Me: “Tell me about your goals?”
Potential Client: “I really want to lose some weight.”
Me: “So tell me about your nutrition?”
Potential Client: “I eat really clean, organic whole foods, I just need to start training more because I am gaining weight.”
I can’t count the times this scenario plays out during a consultation. Just recently I met with potential client that had a ton of nutrition questions. He said he ate clean about 5 times in 10 minutes. I also heard the words organic, complex, and whole foods numerous times. As we talked about nutrition, he became confused and slightly distraught when I told him he had to eat less to lose the weight. I told him I thought it was great he is eating high quality foods, that wasn’t going to help him see the scale go down. As I broke down calories for him and gave him some goals to hit around the numbers of grams of fats and carbs to eat he said “but I can eat avocados because they are healthy fats, right?” Without a pause I said, I don’t care how healthy, clean, or organic your fats are they are still calories. He visually looked upset and put off. The truth hurts sometimes and we have been inundated by so much information on the internet that our truth is skewed. There is an thought process that eating quality foods will some how translate to weight loss. I wasn’t telling him to eat junk food, just that fats from avocados, almonds, and olive oil are just…calories just like calories from butter and steak.
Yes, eating avocados is better than eating lard out of a can for our cardiovascular health, but if we want the scale to drop, we have to acknowledge that fat still provides 9 calories per gram regardless of the form it comes in. Whether its clean, dirty, or whatever adjective you want to attach to it, the caloric load is the same. The same goes for good carbs vs bad carbs, clean vs junk, organic vs processed. These adjectives we like to attach to foods may make a difference in overall health, but if we want the scale to go down we must look at calories.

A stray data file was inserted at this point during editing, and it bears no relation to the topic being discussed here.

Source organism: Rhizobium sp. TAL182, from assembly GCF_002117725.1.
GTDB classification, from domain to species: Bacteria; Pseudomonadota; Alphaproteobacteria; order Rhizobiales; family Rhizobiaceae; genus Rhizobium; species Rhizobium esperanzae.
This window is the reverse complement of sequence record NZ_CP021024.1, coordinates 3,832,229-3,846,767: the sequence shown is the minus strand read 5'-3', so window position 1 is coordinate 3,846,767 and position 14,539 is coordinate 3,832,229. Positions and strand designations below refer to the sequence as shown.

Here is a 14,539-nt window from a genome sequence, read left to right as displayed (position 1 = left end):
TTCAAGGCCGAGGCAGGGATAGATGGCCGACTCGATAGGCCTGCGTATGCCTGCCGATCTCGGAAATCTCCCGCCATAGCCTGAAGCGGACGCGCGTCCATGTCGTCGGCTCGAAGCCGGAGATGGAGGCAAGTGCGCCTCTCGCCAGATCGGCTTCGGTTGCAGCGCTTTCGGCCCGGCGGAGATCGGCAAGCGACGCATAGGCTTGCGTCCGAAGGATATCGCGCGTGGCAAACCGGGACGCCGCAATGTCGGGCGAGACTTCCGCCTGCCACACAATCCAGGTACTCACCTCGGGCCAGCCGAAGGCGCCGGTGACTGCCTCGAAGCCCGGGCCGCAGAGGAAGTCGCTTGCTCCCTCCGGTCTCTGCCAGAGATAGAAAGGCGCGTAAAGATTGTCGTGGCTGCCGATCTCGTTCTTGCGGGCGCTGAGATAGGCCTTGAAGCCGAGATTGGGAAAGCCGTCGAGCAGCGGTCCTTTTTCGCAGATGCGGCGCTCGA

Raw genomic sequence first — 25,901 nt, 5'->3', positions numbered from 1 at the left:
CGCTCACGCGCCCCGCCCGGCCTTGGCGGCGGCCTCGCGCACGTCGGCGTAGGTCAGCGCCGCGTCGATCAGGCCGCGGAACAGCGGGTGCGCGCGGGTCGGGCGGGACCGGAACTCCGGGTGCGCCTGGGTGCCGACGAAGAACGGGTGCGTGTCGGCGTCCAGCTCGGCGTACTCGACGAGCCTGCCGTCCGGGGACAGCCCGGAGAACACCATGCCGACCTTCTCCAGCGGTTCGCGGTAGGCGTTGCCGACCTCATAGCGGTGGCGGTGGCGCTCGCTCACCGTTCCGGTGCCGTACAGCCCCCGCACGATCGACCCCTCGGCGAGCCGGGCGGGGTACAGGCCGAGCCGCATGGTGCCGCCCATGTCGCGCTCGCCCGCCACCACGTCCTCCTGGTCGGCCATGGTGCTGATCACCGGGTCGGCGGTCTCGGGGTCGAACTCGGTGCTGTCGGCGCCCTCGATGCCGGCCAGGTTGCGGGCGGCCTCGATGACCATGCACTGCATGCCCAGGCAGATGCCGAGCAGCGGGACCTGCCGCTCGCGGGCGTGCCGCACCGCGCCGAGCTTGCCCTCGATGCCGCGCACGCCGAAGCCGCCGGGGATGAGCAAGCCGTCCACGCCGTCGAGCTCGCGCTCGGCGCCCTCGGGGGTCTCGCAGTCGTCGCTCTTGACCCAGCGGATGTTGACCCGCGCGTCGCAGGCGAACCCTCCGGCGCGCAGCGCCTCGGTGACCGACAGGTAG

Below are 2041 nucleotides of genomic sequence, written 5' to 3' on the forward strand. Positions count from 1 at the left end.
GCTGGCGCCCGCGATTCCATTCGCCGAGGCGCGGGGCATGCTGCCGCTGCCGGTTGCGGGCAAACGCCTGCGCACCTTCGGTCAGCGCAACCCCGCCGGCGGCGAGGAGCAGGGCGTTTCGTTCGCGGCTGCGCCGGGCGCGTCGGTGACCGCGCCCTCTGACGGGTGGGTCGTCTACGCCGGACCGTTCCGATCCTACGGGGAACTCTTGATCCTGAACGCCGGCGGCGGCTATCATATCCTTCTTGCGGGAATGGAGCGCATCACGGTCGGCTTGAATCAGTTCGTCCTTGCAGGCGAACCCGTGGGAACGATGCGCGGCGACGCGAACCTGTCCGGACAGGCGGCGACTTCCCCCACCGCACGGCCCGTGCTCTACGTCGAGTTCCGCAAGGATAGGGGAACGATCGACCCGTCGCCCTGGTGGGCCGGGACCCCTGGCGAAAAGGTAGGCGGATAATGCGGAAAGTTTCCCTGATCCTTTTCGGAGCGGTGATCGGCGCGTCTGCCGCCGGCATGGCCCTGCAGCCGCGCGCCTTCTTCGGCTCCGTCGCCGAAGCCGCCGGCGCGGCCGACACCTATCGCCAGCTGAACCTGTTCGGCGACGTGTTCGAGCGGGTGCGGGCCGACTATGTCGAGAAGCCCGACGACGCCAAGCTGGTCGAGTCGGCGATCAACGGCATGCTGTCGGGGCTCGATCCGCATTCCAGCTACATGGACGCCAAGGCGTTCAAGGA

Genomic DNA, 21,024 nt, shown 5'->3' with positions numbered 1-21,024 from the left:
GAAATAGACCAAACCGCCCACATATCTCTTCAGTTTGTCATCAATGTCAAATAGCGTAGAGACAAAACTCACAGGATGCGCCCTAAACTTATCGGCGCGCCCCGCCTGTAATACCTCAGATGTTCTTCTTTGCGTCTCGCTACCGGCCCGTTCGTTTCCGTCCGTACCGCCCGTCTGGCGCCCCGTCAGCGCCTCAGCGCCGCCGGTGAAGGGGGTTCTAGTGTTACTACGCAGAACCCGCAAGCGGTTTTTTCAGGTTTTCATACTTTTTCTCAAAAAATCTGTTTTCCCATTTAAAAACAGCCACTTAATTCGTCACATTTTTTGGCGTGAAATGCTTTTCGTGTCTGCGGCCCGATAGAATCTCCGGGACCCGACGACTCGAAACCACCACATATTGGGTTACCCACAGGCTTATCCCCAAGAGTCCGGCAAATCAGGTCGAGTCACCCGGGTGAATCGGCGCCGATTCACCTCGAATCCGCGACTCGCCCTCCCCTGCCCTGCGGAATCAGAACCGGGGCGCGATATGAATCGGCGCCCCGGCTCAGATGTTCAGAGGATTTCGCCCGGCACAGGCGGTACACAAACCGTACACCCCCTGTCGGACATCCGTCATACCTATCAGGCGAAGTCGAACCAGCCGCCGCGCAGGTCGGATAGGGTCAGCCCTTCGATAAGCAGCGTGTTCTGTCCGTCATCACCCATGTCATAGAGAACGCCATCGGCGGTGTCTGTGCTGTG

There seems to be some sort of comfort to ones self that they are eating organic homemade avocado dressing over a store bought bottle of ranch dressing. Whether you cook your food in avocado oil or butter, the amount of fat you cook it in matters when you want to lose weight.Period. Whether you are eating Fruity Pebbles or Yams, 1 gram of carbs equals 4 calories. This doesn’t mean eat garbage food, but it does mean that calories must be looked at to lose weight. When weight loss is the focus, portion control is more important that quality control.
How Much Should You Eat to Lose Weight?
As for the amount of calories you should be eating for weight loss that is an entirely different topic, but for most people eating just slightly above your basal metabolic rate is the best place to start. Here is a link to a free online BMR Calculator. There is a lot of variability to this, but in general if your BMR is 1800 calories and you are not very active, it is probably what you should be shooting for. Even if you are moderately active and training a few days per week, you don’t need to fuel up much past your BMR if weight loss is the goal. I will have to write a completely different article on this topic, but quantifying food intake is something everyone should have some experience with and offers valuable insight to people on how much they are actually eating vs how much they think they are eating.